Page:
Globally, the World Health Organization says cases and deaths are climbing after a period of decline, spurred by the delta variant. Like the UK, Israel and the Netherlands both opened up widely after vaccinating most of their people, but had to reimpose some restrictions after new infection surges. The Dutch prime minister admitted that lifting restrictions too early "was a mistake."

In the US, many areas abandoned face coverings when the Centers for Disease Control and Prevention said fully vaccinated people didn't need to wear them in most settings. Some states and cities are now trying to decide what to do as cases rise again.

British officials have repeatedly expressed confidence that the UK's country's vaccine rollout — 68.3% of adults, or just over half of the total population, has received two doses — will keep the threat to public health at bay. But leading international scientists described England's "Freedom Day" as a threat to the whole world, and 1,200 scientists backed a letter to British medical journal The Lancet that criticized the Conservative government's decision.

"I can't think of any realistic good scenario to come out of this strategy, I'm afraid," said Julian Tang, a clinical virologist at the University of Leicester. "I think it's really a degree of how bad it's going to be."

Tang said nightclubs in particular are potent spreading grounds, because they increase close physical contact among a core customer base — people 18 to 25 — that has not yet been fully vaccinated.

"That's the perfect mixing vessel for the virus to spread and to even generate new variants," he said.

The government wants nightclubs and other crowded venues to check whether customers have been vaccinated, have a negative test result or have recovered from the disease.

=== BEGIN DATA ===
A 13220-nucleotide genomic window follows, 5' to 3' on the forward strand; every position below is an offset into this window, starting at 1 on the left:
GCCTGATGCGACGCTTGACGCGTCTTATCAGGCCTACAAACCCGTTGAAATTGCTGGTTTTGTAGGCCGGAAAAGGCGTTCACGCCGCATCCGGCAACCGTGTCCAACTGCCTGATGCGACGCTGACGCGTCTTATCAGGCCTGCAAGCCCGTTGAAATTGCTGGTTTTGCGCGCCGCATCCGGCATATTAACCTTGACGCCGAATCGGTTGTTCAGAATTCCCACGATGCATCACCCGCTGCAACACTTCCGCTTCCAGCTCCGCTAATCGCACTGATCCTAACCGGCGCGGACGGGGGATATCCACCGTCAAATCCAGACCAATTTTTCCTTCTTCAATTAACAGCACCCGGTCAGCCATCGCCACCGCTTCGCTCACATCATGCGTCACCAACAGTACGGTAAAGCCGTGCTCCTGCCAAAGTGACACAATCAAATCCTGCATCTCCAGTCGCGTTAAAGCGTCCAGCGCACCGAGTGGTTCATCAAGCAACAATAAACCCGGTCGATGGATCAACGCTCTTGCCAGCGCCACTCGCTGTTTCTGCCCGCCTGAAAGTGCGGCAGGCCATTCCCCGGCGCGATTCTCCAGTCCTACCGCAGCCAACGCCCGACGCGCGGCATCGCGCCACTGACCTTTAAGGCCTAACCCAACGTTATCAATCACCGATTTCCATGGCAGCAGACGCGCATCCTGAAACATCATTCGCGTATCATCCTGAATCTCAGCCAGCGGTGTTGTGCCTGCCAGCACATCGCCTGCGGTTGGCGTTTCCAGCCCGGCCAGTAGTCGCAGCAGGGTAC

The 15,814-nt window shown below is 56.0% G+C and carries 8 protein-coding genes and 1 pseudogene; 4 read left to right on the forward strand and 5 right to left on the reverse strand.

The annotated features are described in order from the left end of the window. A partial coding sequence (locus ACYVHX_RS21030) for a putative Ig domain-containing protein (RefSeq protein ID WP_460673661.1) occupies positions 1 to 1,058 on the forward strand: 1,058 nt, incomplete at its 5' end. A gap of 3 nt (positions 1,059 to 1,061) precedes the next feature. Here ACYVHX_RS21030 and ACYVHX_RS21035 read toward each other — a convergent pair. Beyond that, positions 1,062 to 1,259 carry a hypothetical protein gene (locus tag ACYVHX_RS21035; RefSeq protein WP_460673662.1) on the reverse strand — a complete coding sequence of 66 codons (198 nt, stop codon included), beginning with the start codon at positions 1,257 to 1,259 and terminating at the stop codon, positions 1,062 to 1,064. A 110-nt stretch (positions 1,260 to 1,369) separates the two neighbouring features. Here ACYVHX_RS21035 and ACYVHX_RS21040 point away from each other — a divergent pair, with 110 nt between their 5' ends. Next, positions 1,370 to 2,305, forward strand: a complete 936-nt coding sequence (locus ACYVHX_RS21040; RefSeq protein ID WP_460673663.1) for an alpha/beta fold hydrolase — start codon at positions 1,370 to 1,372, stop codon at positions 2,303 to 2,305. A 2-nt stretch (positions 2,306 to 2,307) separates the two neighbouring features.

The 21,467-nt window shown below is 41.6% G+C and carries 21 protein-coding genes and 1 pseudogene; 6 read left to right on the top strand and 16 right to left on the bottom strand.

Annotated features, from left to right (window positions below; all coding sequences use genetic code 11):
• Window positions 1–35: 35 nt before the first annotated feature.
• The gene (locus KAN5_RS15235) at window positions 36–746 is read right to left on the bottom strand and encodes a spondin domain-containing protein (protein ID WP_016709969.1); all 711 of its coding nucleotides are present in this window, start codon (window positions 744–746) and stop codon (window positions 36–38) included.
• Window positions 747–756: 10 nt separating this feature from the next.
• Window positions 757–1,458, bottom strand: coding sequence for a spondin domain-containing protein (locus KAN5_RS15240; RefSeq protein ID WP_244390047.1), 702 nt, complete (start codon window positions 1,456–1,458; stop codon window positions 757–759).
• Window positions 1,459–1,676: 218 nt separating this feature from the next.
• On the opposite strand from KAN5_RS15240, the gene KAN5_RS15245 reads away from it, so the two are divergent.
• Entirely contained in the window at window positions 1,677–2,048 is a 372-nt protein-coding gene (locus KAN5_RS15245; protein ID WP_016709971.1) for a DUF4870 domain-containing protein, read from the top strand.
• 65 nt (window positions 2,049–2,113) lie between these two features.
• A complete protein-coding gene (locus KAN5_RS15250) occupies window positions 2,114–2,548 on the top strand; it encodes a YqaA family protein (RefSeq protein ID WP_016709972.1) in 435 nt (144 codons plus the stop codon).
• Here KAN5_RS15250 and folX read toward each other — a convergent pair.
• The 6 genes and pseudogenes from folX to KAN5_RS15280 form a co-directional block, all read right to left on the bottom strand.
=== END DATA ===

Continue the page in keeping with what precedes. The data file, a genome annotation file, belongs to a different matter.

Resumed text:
There is no legal requirement for them to do so, however, and most say they won't. Michael Kill, chief executive of the Night Time Industries Association, said many owners see the passes as a huge turn-off for customers and accuse the government of "passing the buck" to businesses.

"Either mandate it or don't mandate it," Kill said. "This is putting an inordinate amount of pressure on us."

Johnson's decision to scrap the legal requirement for face masks in indoor public spaces — while recommending people keep them on — has also sowed confusion.

London Mayor Sadiq Khan has said they will remain mandatory on the capital's subways and buses, and some retailers said they would encourage customers to keep their masks on. But many believe implementing such policies will be tricky without the backing of the law.

Psychologist Robert West, who sits on a science panel that advises the government, said telling people to be careful without giving them thorough knowledge of risks was "like putting someone out on the road without having taught them to drive."

The end of restrictions in England is a critical moment in Britain's handling of the pandemic, which has killed more than 128,000 people nationwide, the highest death toll in Europe after Russia. Other parts of the UK — Scotland, Wales and Northern Ireland — are taking slightly more cautious steps out of lockdown and keeping mask requirements for now.

At the Egg nightclub in London, clubber Alex Clark acknowledged feeling "a bit of apprehension and uncertainty."

Fellow clubgoer Kevin Ally felt no such qualms.

"There's zero concern," he said. "The only concern is why we haven't been here for a year and a half. It's been a very long time since we've been out.

"It's good to be back, and we're here to dance."

By Urooba Jamal and Jill Lawless/AP

Sylvia Hui and Jo Kearney in London contributed to this story.

Related Stories

close

We use cookies to understand how you use our site and to improve your experience. To learn more, review our Cookie Policy. By continuing to use our site, you accept our use of cookies and Privacy Policy.

Ok, I understand. Close
close

The story you just read is freely available and accessible to everyone because readers like you support The World financially. 

Thank you all for helping us reach our goal of 1,000 donors. We couldn’t have done it without your support. Your donation directly supported the critical reporting you rely on, the consistent reporting you believe in, and the deep reporting you want to ensure survives. 

DONATE TODAY > No thanks